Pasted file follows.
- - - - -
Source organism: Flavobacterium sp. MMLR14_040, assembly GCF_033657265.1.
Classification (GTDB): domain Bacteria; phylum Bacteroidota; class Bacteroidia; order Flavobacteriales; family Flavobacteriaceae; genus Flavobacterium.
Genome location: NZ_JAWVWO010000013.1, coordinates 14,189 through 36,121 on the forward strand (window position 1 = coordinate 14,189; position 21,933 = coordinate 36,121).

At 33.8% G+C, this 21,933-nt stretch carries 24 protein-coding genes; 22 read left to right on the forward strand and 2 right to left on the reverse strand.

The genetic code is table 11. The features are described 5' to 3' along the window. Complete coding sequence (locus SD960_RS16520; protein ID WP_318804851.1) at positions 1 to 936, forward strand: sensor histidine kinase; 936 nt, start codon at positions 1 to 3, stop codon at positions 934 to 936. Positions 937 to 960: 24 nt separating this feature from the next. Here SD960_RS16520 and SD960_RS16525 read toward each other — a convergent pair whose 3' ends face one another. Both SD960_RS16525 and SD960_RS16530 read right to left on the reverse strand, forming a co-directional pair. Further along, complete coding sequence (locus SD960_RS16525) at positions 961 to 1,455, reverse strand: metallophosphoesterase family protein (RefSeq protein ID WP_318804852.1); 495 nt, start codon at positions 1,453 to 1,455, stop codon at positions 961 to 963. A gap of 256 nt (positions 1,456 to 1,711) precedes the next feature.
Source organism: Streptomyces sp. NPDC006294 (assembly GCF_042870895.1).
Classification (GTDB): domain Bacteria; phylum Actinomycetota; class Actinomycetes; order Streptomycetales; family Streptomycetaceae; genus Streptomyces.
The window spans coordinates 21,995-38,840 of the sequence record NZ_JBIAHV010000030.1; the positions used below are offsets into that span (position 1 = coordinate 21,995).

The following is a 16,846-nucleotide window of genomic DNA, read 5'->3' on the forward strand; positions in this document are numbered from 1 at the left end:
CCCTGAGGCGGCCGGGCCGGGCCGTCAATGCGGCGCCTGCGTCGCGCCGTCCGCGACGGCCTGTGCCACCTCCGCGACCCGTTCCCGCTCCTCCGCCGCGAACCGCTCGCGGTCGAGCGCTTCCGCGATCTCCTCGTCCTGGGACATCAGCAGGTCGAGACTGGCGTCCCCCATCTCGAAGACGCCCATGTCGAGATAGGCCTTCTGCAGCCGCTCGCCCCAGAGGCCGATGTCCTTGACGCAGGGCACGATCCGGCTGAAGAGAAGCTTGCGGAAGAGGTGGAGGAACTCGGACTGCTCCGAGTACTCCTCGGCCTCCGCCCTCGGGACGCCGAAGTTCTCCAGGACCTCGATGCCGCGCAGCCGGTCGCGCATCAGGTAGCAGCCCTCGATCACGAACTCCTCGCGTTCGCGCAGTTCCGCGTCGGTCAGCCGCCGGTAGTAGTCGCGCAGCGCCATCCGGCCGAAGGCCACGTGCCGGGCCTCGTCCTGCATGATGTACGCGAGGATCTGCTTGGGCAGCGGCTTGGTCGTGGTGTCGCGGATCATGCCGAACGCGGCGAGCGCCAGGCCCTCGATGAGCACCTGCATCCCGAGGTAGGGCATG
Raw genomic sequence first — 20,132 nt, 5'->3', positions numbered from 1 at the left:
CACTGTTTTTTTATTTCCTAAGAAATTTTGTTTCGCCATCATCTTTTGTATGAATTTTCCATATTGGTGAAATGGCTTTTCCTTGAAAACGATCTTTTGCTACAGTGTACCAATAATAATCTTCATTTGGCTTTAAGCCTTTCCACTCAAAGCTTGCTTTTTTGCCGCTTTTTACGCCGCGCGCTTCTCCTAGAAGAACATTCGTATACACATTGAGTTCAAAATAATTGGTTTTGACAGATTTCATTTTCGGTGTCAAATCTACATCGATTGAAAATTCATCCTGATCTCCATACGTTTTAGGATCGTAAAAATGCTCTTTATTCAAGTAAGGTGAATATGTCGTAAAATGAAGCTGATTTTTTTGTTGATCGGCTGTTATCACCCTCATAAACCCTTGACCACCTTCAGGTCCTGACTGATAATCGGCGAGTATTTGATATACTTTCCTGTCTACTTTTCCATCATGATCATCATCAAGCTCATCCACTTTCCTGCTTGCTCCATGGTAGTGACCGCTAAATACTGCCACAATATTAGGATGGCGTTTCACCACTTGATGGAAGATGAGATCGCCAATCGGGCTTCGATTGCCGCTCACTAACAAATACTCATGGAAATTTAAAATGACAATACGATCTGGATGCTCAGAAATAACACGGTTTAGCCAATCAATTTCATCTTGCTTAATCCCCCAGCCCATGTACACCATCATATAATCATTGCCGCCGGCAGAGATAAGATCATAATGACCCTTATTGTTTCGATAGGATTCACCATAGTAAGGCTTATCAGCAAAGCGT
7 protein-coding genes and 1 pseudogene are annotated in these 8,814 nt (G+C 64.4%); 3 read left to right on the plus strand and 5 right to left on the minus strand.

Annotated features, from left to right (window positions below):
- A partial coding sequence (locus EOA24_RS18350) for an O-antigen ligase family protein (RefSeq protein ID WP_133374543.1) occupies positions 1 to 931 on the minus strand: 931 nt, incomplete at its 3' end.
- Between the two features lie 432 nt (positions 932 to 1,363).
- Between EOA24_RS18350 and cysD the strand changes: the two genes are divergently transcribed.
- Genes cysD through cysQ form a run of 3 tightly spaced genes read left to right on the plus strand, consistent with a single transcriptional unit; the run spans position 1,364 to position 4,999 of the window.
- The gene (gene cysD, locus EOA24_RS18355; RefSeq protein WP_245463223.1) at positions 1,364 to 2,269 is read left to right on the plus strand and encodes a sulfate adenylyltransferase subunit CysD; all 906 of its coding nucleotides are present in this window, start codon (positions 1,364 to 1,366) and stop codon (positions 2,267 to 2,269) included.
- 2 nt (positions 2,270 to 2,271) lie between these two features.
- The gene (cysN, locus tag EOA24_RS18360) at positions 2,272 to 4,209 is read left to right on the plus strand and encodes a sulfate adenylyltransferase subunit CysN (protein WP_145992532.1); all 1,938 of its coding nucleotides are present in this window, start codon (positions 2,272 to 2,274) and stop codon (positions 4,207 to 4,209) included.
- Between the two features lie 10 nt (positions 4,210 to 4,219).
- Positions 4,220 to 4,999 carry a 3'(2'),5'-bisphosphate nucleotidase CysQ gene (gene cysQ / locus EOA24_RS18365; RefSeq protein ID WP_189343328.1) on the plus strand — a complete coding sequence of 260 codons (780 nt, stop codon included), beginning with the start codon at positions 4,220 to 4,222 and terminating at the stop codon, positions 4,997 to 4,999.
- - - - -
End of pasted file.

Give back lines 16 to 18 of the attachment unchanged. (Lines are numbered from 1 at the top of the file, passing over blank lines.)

- Between the two features lie 432 nt (positions 932 to 1,363).
- Between EOA24_RS18350 and cysD the strand changes: the two genes are divergently transcribed.
- Genes cysD through cysQ form a run of 3 tightly spaced genes read left to right on the plus strand, consistent with a single transcriptional unit; the run spans position 1,364 to position 4,999 of the window.